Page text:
No one is suggesting that the chaebols’ influence will be eclipsed soon, but “policy leaders realize there needs to be a more diverse economy,” as Tom Coyner, of Soft Landing Consulting in Seoul, puts it. Shortly after taking office in February, South Korean President Park Geun-hye launched the new Ministry of Science, Information-Communication Technology, and Future Planning, which is charged with jumpstarting creative industries and assisting small businesses.
As home to the world’s fastest Internet download speeds, South Korea might seem a natural place for tech startups to thrive. Indeed, Seoul has a nascent startup scene, which benefits from exposure to the country’s tastemaking media and entertainment industries. Korean soap operas play on TV sets inside Chinese apartment blocks and Mongolian yurts, and satirical K-Pop star Psy’s Gangnam Style video became an international YouTube sensation last year.
“Korea is big enough for a local market, but its size also forces you to think beyond,” says David Lee, the 33-year-old founder of Seoul’s Shakr Media, which runs video site shakr.com. He says that many Korean startups, like the country’s media companies, cater first to a domestic market. But because South Korea has just 50 million people, startups concerned about long-term growth need to think internationally from the get-go.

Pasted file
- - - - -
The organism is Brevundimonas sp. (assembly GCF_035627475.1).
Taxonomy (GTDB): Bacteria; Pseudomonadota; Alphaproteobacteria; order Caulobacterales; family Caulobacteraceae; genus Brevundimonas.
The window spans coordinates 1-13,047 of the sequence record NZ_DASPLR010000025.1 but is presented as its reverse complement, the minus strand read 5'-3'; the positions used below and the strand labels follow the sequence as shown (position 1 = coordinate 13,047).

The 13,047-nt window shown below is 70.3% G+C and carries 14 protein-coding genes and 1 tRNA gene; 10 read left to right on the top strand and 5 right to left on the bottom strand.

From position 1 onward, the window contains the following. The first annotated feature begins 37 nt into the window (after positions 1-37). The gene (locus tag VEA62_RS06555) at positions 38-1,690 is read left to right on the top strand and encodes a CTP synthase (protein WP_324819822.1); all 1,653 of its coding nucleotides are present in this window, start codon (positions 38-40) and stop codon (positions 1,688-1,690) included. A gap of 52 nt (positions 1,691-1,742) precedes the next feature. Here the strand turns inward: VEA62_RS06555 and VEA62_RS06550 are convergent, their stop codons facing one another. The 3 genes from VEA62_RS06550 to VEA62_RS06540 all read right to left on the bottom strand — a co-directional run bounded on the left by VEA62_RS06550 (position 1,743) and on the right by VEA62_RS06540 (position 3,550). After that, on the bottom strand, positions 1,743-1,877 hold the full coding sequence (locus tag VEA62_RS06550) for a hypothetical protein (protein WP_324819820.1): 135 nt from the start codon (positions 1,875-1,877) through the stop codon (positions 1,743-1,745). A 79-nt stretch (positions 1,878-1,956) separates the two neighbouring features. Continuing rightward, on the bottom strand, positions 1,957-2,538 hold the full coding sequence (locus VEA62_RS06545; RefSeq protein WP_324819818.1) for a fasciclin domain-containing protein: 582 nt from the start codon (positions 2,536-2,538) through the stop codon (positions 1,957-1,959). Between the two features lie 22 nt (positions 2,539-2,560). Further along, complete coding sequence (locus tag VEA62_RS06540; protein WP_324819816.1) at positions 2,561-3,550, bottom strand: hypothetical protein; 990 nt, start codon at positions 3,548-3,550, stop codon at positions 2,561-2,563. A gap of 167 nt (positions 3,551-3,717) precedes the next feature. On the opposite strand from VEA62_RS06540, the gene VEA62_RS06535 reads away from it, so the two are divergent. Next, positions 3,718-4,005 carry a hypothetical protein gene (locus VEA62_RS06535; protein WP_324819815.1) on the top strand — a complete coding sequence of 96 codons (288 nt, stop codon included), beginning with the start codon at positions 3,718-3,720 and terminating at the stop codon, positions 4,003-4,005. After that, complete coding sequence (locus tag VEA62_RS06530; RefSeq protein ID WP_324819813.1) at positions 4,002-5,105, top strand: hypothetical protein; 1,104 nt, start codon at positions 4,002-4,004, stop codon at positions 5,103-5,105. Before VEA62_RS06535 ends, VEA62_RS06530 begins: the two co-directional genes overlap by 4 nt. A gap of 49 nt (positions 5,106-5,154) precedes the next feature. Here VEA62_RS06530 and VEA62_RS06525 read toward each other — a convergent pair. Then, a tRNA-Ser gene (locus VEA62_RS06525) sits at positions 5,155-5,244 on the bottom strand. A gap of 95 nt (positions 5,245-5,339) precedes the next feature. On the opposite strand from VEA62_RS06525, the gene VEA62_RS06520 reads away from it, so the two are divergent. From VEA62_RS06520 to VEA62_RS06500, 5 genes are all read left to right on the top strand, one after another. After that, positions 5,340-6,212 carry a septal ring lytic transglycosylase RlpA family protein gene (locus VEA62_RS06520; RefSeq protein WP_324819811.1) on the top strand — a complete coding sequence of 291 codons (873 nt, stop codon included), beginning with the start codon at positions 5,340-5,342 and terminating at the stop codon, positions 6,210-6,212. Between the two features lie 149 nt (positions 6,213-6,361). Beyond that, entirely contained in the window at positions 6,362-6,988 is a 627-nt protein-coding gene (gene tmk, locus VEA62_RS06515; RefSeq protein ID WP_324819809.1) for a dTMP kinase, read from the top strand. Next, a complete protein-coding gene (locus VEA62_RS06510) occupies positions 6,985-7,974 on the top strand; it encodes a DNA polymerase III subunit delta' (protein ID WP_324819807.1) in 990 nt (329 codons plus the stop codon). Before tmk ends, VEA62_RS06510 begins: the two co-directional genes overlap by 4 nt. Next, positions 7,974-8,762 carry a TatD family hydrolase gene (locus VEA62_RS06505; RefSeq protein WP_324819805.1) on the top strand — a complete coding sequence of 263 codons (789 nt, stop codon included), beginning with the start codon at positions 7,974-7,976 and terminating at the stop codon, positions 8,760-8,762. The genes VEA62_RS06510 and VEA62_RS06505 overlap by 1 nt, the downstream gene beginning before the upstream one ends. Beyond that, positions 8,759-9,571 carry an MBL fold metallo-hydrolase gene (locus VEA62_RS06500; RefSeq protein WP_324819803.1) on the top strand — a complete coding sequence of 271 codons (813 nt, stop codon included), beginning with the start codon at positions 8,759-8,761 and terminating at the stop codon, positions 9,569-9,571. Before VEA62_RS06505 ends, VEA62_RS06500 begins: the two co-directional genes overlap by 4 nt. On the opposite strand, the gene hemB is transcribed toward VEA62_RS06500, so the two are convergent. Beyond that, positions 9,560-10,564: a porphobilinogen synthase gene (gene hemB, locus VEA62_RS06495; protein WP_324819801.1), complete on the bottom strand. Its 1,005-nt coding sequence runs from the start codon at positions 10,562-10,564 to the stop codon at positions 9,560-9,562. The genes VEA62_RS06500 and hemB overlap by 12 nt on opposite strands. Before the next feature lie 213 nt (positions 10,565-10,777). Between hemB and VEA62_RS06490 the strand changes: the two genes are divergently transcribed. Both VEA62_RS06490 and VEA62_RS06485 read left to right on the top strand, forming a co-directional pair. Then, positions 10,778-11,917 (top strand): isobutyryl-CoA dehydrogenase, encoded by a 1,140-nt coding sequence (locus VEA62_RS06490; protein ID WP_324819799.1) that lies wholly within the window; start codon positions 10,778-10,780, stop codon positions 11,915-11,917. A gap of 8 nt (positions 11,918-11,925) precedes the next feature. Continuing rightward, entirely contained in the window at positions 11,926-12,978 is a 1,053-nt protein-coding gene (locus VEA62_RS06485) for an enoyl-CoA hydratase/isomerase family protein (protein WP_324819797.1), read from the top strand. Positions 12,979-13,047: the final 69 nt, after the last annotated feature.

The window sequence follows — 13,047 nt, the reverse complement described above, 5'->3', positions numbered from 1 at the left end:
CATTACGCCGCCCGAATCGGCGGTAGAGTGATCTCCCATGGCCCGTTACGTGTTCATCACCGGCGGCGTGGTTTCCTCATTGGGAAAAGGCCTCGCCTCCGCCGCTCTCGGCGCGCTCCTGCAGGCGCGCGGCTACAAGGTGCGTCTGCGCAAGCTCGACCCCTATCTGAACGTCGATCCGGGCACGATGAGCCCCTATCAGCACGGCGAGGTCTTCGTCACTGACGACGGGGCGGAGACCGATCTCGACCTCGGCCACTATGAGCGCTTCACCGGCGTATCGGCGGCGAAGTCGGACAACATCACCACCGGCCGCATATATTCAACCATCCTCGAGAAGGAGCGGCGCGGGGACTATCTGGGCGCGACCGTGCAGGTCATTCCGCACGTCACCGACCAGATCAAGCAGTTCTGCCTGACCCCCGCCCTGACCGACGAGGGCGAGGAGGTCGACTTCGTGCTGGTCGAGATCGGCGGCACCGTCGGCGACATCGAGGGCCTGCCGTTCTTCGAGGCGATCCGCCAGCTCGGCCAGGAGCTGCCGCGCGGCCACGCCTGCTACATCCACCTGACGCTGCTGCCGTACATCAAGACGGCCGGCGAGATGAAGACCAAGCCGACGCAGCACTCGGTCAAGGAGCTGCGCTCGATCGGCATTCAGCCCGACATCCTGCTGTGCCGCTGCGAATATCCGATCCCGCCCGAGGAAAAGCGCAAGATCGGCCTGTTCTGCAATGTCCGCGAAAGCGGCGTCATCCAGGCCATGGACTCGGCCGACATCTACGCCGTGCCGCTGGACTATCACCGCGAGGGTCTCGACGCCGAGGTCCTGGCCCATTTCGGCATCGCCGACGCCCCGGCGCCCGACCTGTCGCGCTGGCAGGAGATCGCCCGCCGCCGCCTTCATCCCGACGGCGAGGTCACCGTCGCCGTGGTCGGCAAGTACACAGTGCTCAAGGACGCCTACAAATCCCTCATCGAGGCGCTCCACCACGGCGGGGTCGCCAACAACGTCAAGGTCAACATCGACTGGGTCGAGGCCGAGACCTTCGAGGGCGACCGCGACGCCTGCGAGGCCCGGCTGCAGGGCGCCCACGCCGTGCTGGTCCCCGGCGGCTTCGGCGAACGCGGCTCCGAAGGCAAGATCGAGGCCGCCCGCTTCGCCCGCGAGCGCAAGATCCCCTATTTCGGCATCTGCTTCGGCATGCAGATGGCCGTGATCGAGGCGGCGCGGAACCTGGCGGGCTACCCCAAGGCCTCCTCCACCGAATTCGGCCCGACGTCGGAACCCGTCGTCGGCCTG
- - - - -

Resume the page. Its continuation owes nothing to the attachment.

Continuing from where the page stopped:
On shakr.com, developers can upload video templates for everything from weddings and children’s birthdays to real-estate sales. A user can insert personal photos into the template and download a low-res video for free or pay about $40 for an HD version. Since the website was launched on May 1, about 40 percent have chosen to pay for the higher-quality version. To date, Shakr has received about $2.4 million in seed funding from domestic and international investors, including Silicon Valley venture firm 500 Startups. Much of Lee’s growth plan centers around real-estate video templates for the U.S. market.
“It’s probably the best strategy to go international as soon as possible, without becoming dependent on the domestic market and inevitably bumping up against, or being subsumed by, the chaebols,” says Coyner, the consultant. He has seen many promising Korean startups sign lucrative but demanding contracts with chaebols, overextend themselves and lose focus, then have to cut back or go bankrupt. “There are plenty of good engineers and ideas in Korea. The problem is how to scale up without being absorbed.”